At the start of each practice session, play through what you know (or whenever you have time to sit at a piano, just leisurely). Use your aural to tell you when you make a mistake. You don't have to repeat the whole thing, unless you're a masochist, but make a mental note not to make the same mistake again. If that fails, isolate that passage and work on it, then paste it back into the section you're working on. Note that this whole time, you do not need to even open the book, unless you're not confident with your aural memory, then have a peek.

The next level of this method is to minimise visual memory (if you're daring - and certainly a must for those people who like to "play for the sky" or "sleep", as i like to put it). Just close your eyes, off the lights, close the curtains, and just let your muscle(i prefer this term) memory loose. An advantage of this is you train your hearing more, say listening to the different voices of a fugue for example.

I've worked with this method for a few years, and so far not that many qualms about it. Of course it has its cons as well as its pros, but i've decided that this is how i've been working, so why change now. As long as i stay away from serial music (i'm quite certain there's no way to memorise something like schoenberg) should be fine. Once when i was in "hardcore practice" mode I've memorised a couple of liszt etudes in 3 days each. Complete Ravel concerto in a month. Not saying that it'll work for all people, since it'll definately get some getting used to.

My recommendation is only try a different method if the current one you're using doesn't seem to work. And don't sue me if this doesn't work for you either :D hehe just kiddin...

Offline ramseytheii

  • PS Silver Member
  • Sr. Member
  • ***
  • Posts: 2488
Re: How do you memorize pieces?
Reply #11 on: April 02, 2005, 04:18:09 PM
There is one simple answer to it and that is to maintain contact with your music. If you skip one day or so you are just walking backwards. It is consitiency which will make you memorise, everything else you do just supports and enhances that process.
----------------------------------------
That is the one answer, to maintain contact.  But how ? The answer is, aural contact, visual contact, and physical contact.  Those sensations have to be employed, I mean they have to be engaged, towards a goal, the goal of engaging in the music.
-----------------------------------------
Thirdly I think what is really important is that you develop a "Routine Touch" I like to say. That is, what you play is played without you thinking about the notes but rather the shape and form of the hand at the keys. A well developed routine touch is so strong that you can play the same peice in any key. I don't develop my touch to that extent, but i do develop it enough that I can correct myself in any position i find myself without disrupting the flow. To try that out you have to forcefully make error and recover from them.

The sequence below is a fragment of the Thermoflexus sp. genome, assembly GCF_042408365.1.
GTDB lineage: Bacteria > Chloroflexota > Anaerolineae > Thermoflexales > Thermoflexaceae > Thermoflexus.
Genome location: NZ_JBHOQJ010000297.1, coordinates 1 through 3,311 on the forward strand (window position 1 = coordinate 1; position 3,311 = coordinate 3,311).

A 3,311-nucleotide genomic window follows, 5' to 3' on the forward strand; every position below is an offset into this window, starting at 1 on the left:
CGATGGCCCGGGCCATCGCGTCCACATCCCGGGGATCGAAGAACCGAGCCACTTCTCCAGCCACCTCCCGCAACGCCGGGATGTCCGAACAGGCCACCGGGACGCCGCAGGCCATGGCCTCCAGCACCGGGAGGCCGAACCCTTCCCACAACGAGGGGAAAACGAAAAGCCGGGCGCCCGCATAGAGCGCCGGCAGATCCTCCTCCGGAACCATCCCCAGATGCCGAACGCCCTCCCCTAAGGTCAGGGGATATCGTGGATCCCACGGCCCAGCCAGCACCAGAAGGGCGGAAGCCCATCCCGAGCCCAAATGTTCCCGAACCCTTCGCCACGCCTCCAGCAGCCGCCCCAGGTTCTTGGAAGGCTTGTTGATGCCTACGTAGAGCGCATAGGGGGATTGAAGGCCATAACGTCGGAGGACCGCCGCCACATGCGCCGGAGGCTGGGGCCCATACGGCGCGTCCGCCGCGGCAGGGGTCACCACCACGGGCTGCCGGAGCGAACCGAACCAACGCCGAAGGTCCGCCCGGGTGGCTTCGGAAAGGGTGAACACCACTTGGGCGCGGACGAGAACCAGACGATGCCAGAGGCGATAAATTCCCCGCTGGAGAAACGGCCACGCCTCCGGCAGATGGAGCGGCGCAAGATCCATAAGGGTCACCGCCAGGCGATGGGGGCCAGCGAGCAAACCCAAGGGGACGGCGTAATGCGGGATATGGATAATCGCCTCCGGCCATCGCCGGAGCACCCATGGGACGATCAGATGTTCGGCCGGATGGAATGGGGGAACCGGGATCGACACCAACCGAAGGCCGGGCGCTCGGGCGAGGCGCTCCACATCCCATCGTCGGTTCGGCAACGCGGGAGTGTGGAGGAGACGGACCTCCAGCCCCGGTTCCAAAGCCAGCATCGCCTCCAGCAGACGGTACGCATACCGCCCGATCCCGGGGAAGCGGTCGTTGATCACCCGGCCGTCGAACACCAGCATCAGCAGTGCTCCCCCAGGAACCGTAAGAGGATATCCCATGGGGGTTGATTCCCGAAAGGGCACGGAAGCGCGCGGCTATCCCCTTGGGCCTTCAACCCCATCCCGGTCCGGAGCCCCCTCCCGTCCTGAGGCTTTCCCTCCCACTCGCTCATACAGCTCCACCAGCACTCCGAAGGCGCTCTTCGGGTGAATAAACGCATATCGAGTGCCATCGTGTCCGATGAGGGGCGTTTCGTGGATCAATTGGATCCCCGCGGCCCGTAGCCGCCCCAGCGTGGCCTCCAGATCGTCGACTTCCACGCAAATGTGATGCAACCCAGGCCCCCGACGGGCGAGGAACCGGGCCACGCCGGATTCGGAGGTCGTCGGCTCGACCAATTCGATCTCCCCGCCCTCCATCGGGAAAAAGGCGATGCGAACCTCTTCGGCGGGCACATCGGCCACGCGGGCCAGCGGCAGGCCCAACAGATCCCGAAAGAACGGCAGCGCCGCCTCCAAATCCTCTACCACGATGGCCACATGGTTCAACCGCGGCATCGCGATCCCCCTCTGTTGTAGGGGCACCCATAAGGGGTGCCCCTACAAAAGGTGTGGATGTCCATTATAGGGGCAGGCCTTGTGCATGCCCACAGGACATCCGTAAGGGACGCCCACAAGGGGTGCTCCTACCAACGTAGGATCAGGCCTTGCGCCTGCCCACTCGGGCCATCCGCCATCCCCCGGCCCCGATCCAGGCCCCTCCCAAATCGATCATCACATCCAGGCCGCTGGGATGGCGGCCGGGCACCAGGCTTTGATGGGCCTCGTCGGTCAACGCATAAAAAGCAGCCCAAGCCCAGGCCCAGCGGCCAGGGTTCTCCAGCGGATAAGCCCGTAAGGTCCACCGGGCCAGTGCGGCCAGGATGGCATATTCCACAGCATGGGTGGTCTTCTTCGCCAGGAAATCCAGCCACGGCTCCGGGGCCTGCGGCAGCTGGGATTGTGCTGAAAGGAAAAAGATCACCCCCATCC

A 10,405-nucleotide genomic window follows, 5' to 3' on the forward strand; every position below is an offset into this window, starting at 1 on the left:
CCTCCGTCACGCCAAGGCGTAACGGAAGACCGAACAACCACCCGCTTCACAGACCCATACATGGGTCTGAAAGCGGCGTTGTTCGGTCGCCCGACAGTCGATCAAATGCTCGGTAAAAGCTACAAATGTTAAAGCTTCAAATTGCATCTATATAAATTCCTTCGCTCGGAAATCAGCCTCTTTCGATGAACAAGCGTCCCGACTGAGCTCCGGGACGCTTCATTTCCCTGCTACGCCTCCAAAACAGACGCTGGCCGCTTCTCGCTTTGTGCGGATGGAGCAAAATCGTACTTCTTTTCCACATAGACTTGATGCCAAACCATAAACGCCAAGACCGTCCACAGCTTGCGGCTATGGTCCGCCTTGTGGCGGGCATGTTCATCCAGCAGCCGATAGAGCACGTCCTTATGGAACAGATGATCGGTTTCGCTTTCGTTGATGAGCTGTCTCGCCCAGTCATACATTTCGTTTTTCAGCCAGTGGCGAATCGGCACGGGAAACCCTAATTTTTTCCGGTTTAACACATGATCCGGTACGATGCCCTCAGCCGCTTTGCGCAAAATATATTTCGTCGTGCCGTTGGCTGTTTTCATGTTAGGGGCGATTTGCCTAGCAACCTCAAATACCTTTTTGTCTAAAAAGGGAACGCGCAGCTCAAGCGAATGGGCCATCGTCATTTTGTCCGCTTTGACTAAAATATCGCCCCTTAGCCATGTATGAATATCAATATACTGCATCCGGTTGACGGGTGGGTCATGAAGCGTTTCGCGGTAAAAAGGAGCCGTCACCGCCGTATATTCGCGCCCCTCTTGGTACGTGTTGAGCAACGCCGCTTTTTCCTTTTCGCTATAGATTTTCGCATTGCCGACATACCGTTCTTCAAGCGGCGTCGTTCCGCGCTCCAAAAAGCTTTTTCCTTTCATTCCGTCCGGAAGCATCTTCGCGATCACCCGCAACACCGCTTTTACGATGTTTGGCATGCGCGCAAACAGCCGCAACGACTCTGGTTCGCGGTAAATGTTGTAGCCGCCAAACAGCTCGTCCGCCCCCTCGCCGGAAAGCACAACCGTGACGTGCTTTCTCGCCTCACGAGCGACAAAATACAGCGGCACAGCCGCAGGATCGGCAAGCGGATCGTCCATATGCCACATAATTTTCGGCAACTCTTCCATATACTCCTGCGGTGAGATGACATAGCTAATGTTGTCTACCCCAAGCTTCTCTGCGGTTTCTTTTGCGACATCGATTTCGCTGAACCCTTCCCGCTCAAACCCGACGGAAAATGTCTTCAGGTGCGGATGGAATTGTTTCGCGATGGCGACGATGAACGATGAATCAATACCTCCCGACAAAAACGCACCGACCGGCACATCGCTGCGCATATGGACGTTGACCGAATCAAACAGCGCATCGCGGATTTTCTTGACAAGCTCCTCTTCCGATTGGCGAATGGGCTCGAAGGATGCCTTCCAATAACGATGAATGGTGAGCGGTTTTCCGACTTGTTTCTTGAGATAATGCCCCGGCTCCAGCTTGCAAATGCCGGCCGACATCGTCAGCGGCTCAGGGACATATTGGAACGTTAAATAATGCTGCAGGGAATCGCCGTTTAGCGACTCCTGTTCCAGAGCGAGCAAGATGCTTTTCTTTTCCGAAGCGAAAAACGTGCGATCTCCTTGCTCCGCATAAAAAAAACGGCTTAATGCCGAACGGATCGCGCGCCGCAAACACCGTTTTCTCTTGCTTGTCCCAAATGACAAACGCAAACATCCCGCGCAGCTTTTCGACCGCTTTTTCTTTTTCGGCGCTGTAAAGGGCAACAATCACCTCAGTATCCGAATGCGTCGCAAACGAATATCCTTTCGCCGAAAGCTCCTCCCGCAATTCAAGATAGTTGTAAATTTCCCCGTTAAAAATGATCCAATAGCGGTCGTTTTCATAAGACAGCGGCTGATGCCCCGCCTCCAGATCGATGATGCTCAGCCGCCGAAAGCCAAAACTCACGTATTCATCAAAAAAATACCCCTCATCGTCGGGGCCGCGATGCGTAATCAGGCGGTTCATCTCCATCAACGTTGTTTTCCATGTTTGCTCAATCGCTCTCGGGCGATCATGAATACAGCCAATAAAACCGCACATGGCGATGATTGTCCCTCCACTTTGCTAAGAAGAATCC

------------------------------------------
I don't understand totally what you mean by Routine Touch.  The touch should always be natural for how to approach the keyboard, that is, as Godowsky described it, a "pulling" sort of feeling, like stroking a cat.  It is not advisable, also, to force errors to happen, but rather, to not disrupt the entire flow when an error does happen.  To find some way to keep going.
-------------------------------------------
I personally find if i play a passage i never seen before about 10 times without error i will never ever forget it. Sometimes i can do that in a few minutes, sometimes harder stuff it might take half and hour or so to really master but eventually it becomes absorbed by the routine touch and becomes easy. I find if you develop routine touch then it is like communist take over your piano playing. Nothing is hard, or easy, no class, no power, just obey what the music gives you.
-------------------------------------------
But it should be emphasised, what it means, "without error."  After all, we can play a certain progression of notes and chords twenty times in a row, exactly as written, and think so hard about it each time, what note exactly, you know, what chord, what this, what that, that after twenty times we are no better off than where we started.  No, the process is not about correct or incorrect, it is about naturalness, and participation.  It does no good to play notes simply as they appear in order on the page, without the kind of participation that leads to identification, to empathize with the music in some way.  We can remember music by personalizing its message, by listening before it happens, by searching for the natural physique, and by always watching.

Walter Ramsey

Offline BoliverAllmon

  • PS Silver Member
  • Sr. Member
  • ***
  • Posts: 4155
Re: How do you memorize pieces?
Reply #12 on: April 02, 2005, 05:07:29 PM
 i tend to memorize away from the piano. I use the brain I guess.

Offline Jacey1973

  • PS Silver Member
  • Sr. Member
  • ***
  • Posts: 598